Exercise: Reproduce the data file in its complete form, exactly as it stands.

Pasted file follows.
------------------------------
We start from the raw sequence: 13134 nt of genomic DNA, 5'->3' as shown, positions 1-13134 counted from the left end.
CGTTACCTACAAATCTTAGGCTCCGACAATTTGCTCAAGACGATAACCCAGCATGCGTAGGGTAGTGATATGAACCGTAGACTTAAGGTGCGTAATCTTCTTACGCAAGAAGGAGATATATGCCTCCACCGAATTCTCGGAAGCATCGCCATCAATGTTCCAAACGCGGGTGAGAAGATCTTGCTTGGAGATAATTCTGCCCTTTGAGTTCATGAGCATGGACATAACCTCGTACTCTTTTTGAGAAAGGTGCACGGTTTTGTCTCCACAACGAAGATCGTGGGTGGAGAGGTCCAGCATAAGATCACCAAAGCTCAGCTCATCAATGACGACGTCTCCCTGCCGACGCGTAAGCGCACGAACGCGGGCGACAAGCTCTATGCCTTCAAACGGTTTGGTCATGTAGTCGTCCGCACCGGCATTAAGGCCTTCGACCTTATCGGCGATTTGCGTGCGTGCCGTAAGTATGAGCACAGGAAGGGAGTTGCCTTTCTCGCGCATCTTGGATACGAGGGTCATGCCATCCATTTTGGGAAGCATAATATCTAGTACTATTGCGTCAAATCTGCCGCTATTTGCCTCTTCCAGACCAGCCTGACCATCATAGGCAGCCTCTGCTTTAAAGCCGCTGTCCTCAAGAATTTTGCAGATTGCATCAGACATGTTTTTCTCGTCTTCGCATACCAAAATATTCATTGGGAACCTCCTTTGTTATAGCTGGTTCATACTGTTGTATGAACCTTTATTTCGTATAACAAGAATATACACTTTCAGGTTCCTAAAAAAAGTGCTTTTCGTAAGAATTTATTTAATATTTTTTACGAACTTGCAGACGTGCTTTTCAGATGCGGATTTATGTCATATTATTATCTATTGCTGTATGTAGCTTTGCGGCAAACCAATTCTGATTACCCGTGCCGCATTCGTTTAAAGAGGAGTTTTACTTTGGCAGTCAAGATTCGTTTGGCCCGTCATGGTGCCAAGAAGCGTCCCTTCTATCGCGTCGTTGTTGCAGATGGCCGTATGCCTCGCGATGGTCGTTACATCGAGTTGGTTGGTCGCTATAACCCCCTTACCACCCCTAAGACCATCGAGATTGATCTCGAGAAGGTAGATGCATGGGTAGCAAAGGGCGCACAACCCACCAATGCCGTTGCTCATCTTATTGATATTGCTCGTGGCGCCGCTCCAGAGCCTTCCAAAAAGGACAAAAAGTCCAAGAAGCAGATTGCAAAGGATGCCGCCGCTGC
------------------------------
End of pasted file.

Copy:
We start from the raw sequence: 13134 nt of genomic DNA, 5'->3' as shown, positions 1-13134 counted from the left end.
CGTTACCTACAAATCTTAGGCTCCGACAATTTGCTCAAGACGATAACCCAGCATGCGTAGGGTAGTGATATGAACCGTAGACTTAAGGTGCGTAATCTTCTTACGCAAGAAGGAGATATATGCCTCCACCGAATTCTCGGAAGCATCGCCATCAATGTTCCAAACGCGGGTGAGAAGATCTTGCTTGGAGATAATTCTGCCCTTTGAGTTCATGAGCATGGACATAACCTCGTACTCTTTTTGAGAAAGGTGCACGGTTTTGTCTCCACAACGAAGATCGTGGGTGGAGAGGTCCAGCATAAGATCACCAAAGCTCAGCTCATCAATGACGACGTCTCCCTGCCGACGCGTAAGCGCACGAACGCGGGCGACAAGCTCTATGCCTTCAAACGGTTTGGTCATGTAGTCGTCCGCACCGGCATTAAGGCCTTCGACCTTATCGGCGATTTGCGTGCGTGCCGTAAGTATGAGCACAGGAAGGGAGTTGCCTTTCTCGCGCATCTTGGATACGAGGGTCATGCCATCCATTTTGGGAAGCATAATATCTAGTACTATTGCGTCAAATCTGCCGCTATTTGCCTCTTCCAGACCAGCCTGACCATCATAGGCAGCCTCTGCTTTAAAGCCGCTGTCCTCAAGAATTTTGCAGATTGCATCAGACATGTTTTTCTCGTCTTCGCATACCAAAATATTCATTGGGAACCTCCTTTGTTATAGCTGGTTCATACTGTTGTATGAACCTTTATTTCGTATAACAAGAATATACACTTTCAGGTTCCTAAAAAAAGTGCTTTTCGTAAGAATTTATTTAATATTTTTTACGAACTTGCAGACGTGCTTTTCAGATGCGGATTTATGTCATATTATTATCTATTGCTGTATGTAGCTTTGCGGCAAACCAATTCTGATTACCCGTGCCGCATTCGTTTAAAGAGGAGTTTTACTTTGGCAGTCAAGATTCGTTTGGCCCGTCATGGTGCCAAGAAGCGTCCCTTCTATCGCGTCGTTGTTGCAGATGGCCGTATGCCTCGCGATGGTCGTTACATCGAGTTGGTTGGTCGCTATAACCCCCTTACCACCCCTAAGACCATCGAGATTGATCTCGAGAAGGTAGATGCATGGGTAGCAAAGGGCGCACAACCCACCAATGCCGTTGCTCATCTTATTGATATTGCTCGTGGCGCCGCTCCAGAGCCTTCCAAAAAGGACAAAAAGTCCAAGAAGCAGATTGCAAAGGATGCCGCCGCTGC